Of the wounded I will briefly mention that Captain Jerome Burrows was shot by a musket ball near the right elbow while standing between Lieutenant King and Ellsworth on the right flank. [Private George Ellsworth, a relative of Colonel Elmer Ellsworth, had been assigned to the battery just a week before from the ranks of the 28th Iowa Infantry.] It was a severe wound and it was feared for a time that he might lose his arm. John S. Hunter, James S. Reed, Lucius C. Waters, and William C. Hall were left on the field and that night lodged in Rebel hands who, to their honor be it said, treated them tenderly and kindly. [Reed would die of his wounds May 26, 1862 and Hall would die of his wounds May 8, 1862 at St. Louis, Missouri. Lucius Waters was discharged at the end of April 1862 due to the severity of his wounds.] They heard the Rebels swear terribly about the execution of our battery which they proceeded to spike and dismount at once in which condition we found it but, thanks to our artificers Thomas Douglas, Wilson S. Hamilton, and Philo Maltby, our steel dogs can now bite as well as bark. With less than 70 men left of the 95 who went into that fatal field we eagerly await the command to again let slip those dogs of war.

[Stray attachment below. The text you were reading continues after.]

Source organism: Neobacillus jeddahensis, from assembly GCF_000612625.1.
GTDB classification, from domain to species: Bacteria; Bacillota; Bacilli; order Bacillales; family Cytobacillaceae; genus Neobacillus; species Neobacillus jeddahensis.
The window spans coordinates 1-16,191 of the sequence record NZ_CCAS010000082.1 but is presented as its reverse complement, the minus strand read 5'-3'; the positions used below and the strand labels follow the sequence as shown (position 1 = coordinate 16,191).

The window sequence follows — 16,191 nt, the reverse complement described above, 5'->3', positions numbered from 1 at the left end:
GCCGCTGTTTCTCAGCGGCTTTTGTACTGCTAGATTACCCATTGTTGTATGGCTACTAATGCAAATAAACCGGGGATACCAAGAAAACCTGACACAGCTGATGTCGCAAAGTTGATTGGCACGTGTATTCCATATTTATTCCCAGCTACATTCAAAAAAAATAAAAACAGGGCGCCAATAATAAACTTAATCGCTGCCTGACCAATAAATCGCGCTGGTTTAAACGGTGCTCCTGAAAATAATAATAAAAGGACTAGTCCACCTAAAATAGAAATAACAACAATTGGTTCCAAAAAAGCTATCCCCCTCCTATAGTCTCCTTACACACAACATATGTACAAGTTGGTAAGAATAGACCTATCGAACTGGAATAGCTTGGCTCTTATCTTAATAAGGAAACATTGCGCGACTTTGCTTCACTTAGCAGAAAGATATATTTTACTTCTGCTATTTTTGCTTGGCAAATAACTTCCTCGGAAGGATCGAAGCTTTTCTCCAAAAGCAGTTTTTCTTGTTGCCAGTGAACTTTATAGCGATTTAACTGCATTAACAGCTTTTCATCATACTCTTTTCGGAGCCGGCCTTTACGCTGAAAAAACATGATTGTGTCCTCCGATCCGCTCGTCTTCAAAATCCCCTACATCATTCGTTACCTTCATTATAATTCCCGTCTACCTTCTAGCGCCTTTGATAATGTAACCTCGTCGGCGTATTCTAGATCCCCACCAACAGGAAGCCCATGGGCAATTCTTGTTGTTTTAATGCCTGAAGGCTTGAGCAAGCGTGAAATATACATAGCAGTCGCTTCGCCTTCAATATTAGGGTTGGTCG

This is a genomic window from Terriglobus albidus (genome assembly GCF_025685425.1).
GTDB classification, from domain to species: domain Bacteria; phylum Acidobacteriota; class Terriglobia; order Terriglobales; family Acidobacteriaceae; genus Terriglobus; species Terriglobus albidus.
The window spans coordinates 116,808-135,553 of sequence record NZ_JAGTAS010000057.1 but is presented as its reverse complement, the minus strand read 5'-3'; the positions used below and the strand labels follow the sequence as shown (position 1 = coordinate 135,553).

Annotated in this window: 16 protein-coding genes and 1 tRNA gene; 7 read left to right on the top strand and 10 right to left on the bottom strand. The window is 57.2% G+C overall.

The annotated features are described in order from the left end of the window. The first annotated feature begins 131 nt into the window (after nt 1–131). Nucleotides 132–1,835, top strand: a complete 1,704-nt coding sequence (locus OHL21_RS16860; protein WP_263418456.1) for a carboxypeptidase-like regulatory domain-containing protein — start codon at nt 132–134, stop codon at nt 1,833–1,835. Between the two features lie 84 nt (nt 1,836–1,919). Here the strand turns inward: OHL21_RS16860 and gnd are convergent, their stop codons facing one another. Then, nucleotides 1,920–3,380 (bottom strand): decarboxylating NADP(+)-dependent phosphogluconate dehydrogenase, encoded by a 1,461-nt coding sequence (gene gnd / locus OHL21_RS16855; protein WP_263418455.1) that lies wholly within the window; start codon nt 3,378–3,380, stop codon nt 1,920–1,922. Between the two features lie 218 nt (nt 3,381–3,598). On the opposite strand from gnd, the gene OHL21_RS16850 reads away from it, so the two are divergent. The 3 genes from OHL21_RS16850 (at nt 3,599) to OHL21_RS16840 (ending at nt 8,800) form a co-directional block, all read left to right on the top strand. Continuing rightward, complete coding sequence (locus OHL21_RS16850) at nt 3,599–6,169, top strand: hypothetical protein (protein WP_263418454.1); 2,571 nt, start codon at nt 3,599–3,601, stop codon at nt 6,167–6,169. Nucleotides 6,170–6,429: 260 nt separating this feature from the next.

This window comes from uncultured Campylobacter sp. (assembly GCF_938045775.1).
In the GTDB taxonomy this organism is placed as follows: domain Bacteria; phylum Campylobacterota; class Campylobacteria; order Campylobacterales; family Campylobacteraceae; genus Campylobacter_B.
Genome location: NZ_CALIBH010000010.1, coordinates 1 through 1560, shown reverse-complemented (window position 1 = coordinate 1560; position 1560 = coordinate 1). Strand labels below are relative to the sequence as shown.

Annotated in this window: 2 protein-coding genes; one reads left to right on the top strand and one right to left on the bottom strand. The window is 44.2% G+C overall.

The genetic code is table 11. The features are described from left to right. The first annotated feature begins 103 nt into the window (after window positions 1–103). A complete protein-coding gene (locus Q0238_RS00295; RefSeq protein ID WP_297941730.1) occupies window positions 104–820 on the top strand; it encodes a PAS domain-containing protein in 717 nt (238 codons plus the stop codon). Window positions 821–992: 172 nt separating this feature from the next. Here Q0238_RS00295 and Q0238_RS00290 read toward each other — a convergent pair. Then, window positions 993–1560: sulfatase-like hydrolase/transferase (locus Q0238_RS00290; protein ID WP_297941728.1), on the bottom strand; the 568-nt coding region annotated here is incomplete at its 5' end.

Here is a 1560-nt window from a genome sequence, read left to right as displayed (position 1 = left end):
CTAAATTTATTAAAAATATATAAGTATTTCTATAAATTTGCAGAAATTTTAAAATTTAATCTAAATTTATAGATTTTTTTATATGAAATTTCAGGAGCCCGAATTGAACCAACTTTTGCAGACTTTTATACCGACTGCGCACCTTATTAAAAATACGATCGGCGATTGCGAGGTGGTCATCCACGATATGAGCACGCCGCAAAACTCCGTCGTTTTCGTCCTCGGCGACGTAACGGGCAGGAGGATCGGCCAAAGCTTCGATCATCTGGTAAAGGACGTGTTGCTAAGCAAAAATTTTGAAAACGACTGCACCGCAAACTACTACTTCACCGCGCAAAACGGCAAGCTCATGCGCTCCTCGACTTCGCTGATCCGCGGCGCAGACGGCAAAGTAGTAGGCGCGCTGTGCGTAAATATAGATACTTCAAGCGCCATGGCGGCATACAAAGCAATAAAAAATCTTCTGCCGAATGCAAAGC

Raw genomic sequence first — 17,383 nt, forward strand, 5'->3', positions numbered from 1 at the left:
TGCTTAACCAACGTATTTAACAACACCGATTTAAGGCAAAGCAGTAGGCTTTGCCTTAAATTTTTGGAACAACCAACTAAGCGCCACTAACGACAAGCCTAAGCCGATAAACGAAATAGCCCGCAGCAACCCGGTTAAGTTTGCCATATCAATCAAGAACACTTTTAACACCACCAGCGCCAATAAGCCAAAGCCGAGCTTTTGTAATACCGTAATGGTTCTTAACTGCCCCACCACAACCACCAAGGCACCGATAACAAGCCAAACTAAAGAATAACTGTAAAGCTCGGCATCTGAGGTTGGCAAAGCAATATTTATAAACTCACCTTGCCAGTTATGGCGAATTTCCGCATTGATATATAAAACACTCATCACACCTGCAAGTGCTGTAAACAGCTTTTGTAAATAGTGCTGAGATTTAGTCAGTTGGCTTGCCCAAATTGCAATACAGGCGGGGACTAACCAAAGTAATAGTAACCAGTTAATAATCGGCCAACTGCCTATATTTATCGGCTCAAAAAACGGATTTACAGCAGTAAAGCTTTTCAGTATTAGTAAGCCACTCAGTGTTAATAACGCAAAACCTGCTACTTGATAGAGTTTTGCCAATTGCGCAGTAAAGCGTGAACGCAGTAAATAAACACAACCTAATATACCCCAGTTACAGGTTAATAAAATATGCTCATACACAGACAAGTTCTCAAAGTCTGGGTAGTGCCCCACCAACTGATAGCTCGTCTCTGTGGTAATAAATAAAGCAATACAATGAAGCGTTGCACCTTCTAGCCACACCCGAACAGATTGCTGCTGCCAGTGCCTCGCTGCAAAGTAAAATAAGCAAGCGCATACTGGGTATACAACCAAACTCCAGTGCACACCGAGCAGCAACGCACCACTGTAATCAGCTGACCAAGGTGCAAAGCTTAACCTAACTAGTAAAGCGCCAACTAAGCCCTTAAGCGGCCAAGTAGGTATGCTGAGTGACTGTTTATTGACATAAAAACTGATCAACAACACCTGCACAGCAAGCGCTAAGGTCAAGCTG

Of the battle I only pause to say that on Sunday, many regiments went into the field without orders or a head. Sunday evening saw our forces badly beaten, having been driven almost helplessly two miles to the river, leaving almost every camp with vast stores in Rebel possession for nearly 24 hours and themselves penned into a few hundred acres all that night like so many sheep for the slaughter. Had the shelling commenced by the enemy been kept up two hours we would have been completely at their mercy. Nothing but a single battery of siege guns on our left wing with the aid of a gunboat and the coming on of night prevented a disgraceful surrender or total annihilation.